Meter Worship and Natural Sanctuaries,” taken from F. Pirson - A. Scholl’s A Hellenistic Capital in Anatolia (Istanbul 2014), Ates writes that “The mother goddess was one of the chief figures of the Pergamene pantheon; in Greek areas she was called Kybele but was only known as Meter in Anatolia. The local manifestations of Meter in Anatolia were named after mountains or caves.”

She goes on to note that “The sacred topography of Pergamon thus included deities from the Graeco-Roman world as well as others with local Anatolian roots; the latter were associated above all with fertility and show that the inhabitants of a great city like Pergamon still had a very nature-oriented conception of life.”

Associate Prof Guler Ates, Celal Bayar University Archaeology Department faculty member, tells AA that there have been goddess Kybele statuettes found in Bergama before but that there have been an increase of these findings in recent times.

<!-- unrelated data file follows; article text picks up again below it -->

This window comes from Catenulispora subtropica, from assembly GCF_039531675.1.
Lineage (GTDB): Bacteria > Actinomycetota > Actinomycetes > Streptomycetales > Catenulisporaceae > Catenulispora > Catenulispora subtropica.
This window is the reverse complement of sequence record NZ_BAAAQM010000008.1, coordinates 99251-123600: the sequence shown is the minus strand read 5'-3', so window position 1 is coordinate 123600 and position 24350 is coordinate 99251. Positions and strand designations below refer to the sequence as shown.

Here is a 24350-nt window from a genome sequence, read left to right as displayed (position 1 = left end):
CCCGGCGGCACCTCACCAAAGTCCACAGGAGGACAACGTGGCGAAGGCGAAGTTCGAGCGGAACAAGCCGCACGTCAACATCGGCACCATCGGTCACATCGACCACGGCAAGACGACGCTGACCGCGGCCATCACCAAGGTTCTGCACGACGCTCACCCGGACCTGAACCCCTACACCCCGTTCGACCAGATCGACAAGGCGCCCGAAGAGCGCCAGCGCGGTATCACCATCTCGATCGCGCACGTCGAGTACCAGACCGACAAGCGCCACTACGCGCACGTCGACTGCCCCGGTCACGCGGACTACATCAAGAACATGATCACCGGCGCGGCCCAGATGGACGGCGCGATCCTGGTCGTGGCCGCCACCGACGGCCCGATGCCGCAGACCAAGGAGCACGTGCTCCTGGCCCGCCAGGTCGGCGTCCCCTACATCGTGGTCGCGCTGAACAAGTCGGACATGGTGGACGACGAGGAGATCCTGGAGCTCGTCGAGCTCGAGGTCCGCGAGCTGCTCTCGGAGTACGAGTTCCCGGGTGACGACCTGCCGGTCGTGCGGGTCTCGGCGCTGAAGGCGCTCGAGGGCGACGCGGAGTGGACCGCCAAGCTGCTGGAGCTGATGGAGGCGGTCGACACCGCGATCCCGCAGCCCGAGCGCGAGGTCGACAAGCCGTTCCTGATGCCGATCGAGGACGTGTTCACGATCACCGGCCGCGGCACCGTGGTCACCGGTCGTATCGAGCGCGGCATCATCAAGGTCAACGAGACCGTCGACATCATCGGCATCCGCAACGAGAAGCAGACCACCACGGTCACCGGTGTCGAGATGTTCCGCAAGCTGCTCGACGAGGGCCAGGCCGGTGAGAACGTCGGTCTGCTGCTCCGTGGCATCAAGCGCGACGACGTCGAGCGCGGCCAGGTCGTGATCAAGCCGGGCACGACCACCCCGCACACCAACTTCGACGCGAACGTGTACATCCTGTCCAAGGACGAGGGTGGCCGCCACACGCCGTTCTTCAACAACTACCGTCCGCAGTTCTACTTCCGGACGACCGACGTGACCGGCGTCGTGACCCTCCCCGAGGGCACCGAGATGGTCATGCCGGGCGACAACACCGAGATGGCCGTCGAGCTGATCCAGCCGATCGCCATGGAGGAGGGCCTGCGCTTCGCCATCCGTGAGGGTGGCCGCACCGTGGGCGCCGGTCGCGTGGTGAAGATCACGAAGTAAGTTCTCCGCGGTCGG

People had gone to caves to worship while there were tremendous temples present, Ates points out: “We encountered Kybele figurines in sanctuaries, unspoiled natural areas, rocky terrain, water sources, caves. These [terracotta figurines] were made in workshops and offered for sale to the public as small tokens of offerings. Some were cheap and some were expensive. Those who bought these offering figurines would go with their bowls and such to natural sanctuaries. They would sacrifice animals, and worship. They would pray for a few days, break their bowls, leave the Kybele figurines, and go back to where they resided.”

Ates says that women especially from Bergama would put up offerings to Kybele in order to have children. She adds that the articles they prepare discussing their findings about the Kybele cult have attracted attention worldwide. “Even when official beliefs have changed, the mother goddess, fertility, earth mother cult has continued to live on. The female presence and her earthly representation was strong in Anatolia,” she adds.

Source: TRTWorld and agencies